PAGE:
I like iMovie. I always have. It’s a style cramper for those with video and audio production experience, but a great application to create good looking movies, cheap.
Again, iLife ‘06 is a mixed bag despite the fact that it delivers more than the sum of the parts, though the parts in iLife have improved, even matured. iTunes is mature. iPhoto is mature. Even Garageband is mature and stable.
I want iMovie to mature, too, but Apple keeps dinking around with it so it’s never quite there. But always sooo close.
So it is with iMovie HD 6.0 in iLife ‘06.
Many new features and a new look. Say goodbye to brushed aluminum forever. Say hello to platinum plastic. For now.
iMovie will look familiar. Under the hood? More changes. I’d swear that Apple is building in the changes and features to iMovie just to frustrate current users so they’ll go buy new Macs.
Why? Because you need horsepower to run iMovie. It’ll be very good at about version 6.0.3.
New to iMovie are real-time effects, transitions, real-time titling, Magic iMovie, and a whole bucket of features.
There’s new iMovie themes designed by Apple. Yes, they look VERY good. What would you expect from Apple?
You can now open multiple video projects at once and cut and paste between them. That alone is worth going for the new version.
It’s all there. Timeline editing, direct Firewire import, iDVD integration, the new iLife Media Browser (deal with it… it’s here for good), better sharing, and integration with Garageband to sweeten iMovie audio.
Using OS X Tiger’s built in “Core Video”, iMovie has more built-in effects when render in near real-time.
Using OS X Tiger’s built in “Core Audio”, iMovie has a built-in sound studio with effects, and access to other cool tools in Garageband, but within iMovie. See? Better integration.
I’m having trouble viewing in my mind a gazillion Mac users creating their own family Podcasts, either audio or video, but it could happen.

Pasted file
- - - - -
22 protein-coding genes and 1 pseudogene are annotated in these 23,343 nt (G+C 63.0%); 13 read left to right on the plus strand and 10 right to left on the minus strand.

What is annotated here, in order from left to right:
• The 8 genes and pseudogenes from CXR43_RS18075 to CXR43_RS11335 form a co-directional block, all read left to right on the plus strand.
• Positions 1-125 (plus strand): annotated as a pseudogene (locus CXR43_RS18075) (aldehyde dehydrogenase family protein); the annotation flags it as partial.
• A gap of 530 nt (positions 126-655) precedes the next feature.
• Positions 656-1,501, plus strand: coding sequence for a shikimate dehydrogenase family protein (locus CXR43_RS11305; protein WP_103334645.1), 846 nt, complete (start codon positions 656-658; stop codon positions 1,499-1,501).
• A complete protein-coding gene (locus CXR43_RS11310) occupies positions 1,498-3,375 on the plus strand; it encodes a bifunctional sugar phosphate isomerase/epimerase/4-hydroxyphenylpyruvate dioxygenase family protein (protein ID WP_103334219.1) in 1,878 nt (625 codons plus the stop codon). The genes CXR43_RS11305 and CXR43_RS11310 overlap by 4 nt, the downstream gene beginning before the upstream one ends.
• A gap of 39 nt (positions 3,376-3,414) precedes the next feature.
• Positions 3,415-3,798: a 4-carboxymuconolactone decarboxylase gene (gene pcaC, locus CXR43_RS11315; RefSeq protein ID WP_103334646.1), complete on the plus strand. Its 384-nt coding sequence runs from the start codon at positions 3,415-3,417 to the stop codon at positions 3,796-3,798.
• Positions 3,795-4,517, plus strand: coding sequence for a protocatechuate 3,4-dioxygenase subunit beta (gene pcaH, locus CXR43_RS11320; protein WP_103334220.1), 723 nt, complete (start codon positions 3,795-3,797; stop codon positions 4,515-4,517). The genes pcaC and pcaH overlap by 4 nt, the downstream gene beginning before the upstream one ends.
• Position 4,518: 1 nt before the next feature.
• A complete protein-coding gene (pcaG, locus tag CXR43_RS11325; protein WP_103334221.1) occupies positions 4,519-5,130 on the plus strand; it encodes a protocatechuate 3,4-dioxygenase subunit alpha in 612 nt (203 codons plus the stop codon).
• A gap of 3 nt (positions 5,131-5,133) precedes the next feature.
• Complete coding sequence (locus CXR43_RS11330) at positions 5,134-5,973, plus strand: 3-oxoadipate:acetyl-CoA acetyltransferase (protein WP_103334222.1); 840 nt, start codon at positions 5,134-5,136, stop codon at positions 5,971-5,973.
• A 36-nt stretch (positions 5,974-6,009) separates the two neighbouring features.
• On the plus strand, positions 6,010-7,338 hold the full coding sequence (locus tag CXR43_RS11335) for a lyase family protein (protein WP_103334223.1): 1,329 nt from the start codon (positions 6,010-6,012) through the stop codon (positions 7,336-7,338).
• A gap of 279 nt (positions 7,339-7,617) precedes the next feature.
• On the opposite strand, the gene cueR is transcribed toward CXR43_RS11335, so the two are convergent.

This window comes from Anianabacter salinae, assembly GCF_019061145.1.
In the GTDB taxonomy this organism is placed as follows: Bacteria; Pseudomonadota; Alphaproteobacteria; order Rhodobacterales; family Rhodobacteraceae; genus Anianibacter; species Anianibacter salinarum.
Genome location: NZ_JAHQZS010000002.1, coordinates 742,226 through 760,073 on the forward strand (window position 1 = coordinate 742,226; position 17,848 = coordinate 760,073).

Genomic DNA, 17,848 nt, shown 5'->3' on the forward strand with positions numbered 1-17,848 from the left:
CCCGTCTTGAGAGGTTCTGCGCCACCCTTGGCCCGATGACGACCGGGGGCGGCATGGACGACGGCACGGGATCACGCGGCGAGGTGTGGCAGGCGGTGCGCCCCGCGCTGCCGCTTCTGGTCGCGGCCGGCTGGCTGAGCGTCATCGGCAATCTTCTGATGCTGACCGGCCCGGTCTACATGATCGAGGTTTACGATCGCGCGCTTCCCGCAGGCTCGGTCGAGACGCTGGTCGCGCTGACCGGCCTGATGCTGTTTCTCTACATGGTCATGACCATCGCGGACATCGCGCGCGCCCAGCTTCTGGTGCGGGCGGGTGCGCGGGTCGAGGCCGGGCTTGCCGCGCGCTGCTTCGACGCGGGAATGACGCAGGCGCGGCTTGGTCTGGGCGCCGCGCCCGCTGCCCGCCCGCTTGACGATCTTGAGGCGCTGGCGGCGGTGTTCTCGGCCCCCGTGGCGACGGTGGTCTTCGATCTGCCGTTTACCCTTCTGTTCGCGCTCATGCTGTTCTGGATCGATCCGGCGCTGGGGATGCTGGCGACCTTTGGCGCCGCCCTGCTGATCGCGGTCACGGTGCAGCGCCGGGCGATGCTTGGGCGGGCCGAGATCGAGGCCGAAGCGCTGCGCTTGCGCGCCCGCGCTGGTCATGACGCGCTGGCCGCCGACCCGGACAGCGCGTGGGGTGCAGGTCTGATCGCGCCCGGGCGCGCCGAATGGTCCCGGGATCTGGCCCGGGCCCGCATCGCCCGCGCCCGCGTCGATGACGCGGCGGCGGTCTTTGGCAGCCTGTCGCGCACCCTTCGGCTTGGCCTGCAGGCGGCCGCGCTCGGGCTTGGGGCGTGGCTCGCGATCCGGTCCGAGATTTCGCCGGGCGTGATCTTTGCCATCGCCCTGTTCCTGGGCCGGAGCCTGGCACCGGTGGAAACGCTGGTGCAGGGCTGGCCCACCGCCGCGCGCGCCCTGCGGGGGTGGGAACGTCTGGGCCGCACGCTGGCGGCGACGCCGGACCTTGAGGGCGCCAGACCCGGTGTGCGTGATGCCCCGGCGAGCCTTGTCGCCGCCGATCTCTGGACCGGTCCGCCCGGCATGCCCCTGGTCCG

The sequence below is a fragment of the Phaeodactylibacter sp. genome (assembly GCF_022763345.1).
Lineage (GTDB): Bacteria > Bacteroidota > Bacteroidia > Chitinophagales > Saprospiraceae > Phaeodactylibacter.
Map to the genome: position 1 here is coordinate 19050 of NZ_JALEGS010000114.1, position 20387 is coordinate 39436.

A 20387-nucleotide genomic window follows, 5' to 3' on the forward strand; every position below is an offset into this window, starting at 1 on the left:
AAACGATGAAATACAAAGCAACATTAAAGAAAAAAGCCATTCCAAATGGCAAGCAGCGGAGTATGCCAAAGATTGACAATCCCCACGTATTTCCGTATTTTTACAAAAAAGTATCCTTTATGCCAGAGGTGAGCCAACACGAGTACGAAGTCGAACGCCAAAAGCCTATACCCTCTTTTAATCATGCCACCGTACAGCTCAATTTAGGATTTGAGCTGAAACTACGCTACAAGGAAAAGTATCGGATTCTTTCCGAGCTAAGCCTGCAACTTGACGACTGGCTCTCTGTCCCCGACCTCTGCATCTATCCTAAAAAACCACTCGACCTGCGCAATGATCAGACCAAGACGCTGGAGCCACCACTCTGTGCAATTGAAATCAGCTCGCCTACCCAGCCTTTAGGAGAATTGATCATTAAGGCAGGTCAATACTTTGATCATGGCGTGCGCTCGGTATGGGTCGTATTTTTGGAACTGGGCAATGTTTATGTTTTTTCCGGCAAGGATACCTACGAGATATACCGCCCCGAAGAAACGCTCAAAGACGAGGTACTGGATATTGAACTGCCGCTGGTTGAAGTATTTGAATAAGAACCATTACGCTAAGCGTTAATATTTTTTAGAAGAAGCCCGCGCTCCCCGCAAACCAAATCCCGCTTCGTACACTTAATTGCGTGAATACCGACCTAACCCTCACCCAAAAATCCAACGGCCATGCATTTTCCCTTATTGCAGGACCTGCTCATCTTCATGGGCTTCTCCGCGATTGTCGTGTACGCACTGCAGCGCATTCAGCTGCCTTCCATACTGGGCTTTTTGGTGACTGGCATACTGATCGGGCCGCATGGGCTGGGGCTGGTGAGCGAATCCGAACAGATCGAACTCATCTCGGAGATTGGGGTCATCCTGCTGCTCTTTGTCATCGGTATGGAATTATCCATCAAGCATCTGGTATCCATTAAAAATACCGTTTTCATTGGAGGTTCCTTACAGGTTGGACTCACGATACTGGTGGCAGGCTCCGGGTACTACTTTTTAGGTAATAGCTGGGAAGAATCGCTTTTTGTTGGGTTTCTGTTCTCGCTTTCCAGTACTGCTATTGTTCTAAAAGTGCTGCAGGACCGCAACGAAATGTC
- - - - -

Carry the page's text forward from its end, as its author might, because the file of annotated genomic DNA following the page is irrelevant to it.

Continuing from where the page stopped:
If it does happen, and you have iLife ‘06, you’re prepared, because Podcast tools are built in to iMovie HD 6.0.x, too.
The best new feature is iMovie themes. Man, Apple knows how to make complex things work well, and this extra makes dull, boring, birthday party video, picnic video, even wedding shots from the audience using a Handycam, look, well, good.
The iMovie GUI has been rearranged a bit in version 6. Things have moved around, so play with it awhile, and get used to it. The ‘changes’ and the GUI.
Apple’s “Media Browser” is most prominent in the true media applications; iMovie, iPhoto, iDVD, and even within iWeb. It’s drag and drop of photos, movies, and music.
The bad news? iMovie is once again a resource hog which under performs on lowly Macs, works OK on PowerMacs, and probably does well under the new Intel Macs (iLife is built to run on either Intel or PPC Macs).
I ran into a few problems with the real-time effects. Some just didn’t work. Others didn’t work as expected, or blended other effects which hadn’t been selected.
The GUI grinds to a halt from time to time as iMovie catches up with what you think you’re doing. Some of the real-time operations were not really, and I’m using a dual 2.5ghz PowerMac for testing.
Stability problems are normal for an Apple point update; say, 5.x to 6.x. It’ll get better by 6.0.1, and be worthy by 6.0.3 or so.
Please hurry, Apple. iMovie HD 6.0 is a pleasure to behold, but just needs a new Intel Mac to make it truly fun again.
Still, disappointments aside, it took just seconds to convert some old clips that were boring just as clips, and add the themes to wrap them in something that just looked good. Very good.
Of all the iApps in iLife ‘06, iMovie is not at the bottom in terms of need for improvement. iWeb needs more improvement. But there’s nothing like this suite of applications on Windows. Nothing.
The integration of tools, between the OS’s “Core” and the applications, and between the applications themselves, is nothing short of remarkable. Oh, one more thing—the Ken Burns effect finally works well in iMovie. If you have the horsepower and RAM.
I had similar problems with iMovie. My copy arrived yesterday. Still, the integration of tools is nothing short of remarkable. I love the audio sweetening ability.
Jack D. Miller
Carol set iLife ‘06 on her Mac mini. Not good. 512 megs RAM is not enough to run two or three of iLife’s apps at the same time. Garageband is still slow, iMovie is slower, add iPhoto, and iDVD, and you can time your productions with a calendar.